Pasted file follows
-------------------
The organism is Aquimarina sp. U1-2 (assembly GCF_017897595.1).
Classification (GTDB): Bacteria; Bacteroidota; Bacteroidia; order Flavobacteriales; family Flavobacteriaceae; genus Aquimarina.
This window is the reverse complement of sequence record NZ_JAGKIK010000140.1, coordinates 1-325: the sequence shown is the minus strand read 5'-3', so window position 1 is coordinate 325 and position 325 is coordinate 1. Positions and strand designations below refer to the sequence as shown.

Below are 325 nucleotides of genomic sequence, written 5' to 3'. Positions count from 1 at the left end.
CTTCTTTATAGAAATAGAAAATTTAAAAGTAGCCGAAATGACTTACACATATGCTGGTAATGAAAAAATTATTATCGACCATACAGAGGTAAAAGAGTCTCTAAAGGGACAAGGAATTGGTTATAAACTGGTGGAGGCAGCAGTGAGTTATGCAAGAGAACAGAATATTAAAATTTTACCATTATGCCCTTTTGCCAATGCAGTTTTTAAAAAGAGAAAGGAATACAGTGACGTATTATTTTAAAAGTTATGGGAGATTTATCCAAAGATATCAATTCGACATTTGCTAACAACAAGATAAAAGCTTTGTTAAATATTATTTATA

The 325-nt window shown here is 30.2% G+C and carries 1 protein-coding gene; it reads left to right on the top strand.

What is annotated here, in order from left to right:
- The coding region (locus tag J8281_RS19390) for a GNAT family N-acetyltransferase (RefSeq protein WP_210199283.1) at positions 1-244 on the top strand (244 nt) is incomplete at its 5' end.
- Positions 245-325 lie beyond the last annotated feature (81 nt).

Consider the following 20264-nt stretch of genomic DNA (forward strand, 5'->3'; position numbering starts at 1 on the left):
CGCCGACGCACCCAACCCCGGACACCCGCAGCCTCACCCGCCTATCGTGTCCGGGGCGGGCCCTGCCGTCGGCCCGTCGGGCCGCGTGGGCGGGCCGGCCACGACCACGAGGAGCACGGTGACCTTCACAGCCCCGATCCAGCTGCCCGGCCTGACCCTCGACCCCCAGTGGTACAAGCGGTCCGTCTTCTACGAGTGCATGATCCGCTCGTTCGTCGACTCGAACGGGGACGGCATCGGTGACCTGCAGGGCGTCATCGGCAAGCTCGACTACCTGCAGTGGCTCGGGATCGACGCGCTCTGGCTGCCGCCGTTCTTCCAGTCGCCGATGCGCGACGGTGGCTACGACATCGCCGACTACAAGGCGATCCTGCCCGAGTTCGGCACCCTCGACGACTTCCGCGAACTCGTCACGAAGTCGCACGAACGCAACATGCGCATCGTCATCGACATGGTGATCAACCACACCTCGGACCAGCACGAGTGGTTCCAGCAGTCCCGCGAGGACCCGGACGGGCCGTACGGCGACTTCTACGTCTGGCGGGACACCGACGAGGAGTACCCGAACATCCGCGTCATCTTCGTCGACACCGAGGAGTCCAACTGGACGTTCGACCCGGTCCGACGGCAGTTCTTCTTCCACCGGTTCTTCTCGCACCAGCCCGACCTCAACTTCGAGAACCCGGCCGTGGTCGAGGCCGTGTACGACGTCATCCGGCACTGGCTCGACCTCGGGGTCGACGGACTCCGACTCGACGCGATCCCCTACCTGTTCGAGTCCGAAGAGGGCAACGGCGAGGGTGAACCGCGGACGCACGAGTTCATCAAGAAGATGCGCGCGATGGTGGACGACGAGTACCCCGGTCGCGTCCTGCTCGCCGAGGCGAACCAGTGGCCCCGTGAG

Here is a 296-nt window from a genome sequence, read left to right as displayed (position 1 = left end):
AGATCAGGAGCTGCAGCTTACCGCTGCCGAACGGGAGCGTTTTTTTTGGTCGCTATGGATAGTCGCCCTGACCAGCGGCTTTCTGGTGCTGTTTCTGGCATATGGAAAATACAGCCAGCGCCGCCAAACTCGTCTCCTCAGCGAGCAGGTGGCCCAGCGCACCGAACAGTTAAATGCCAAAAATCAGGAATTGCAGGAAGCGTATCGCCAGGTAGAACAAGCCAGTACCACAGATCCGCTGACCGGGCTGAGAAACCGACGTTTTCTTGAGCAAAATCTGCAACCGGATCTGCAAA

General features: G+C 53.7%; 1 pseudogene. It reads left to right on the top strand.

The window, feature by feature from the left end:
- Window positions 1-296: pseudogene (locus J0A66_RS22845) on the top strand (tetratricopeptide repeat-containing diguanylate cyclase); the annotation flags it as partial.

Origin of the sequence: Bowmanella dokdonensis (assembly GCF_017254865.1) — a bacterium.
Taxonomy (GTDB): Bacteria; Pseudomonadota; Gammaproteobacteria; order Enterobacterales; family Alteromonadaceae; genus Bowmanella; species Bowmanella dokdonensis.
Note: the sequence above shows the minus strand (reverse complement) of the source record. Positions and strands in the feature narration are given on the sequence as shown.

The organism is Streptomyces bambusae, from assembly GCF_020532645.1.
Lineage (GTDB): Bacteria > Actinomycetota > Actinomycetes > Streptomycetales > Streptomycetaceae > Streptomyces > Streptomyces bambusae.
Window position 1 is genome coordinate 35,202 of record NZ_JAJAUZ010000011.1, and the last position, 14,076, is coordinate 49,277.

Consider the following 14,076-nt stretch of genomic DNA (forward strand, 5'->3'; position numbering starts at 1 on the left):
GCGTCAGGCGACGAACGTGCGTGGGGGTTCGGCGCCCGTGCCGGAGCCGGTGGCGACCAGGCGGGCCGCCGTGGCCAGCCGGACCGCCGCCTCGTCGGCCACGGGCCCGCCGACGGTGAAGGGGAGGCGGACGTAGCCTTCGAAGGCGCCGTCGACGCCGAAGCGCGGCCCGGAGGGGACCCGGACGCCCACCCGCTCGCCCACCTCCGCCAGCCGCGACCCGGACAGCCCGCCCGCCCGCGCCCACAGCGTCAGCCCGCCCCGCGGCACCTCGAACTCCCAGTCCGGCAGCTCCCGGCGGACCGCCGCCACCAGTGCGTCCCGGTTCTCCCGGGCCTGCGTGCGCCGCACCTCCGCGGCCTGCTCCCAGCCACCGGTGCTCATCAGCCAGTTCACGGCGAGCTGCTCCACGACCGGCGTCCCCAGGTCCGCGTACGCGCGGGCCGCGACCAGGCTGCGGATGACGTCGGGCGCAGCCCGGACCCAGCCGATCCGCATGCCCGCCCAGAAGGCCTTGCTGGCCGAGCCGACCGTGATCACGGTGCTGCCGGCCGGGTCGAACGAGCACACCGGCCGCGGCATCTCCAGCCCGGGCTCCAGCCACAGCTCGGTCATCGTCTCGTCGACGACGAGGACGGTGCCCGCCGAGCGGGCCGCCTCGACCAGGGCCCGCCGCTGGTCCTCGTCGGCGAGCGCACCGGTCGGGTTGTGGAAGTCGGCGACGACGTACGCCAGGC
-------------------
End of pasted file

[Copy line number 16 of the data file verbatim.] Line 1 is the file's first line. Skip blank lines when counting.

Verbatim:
- Window positions 1-296: pseudogene (locus J0A66_RS22845) on the top strand (tetratricopeptide repeat-containing diguanylate cyclase); the annotation flags it as partial.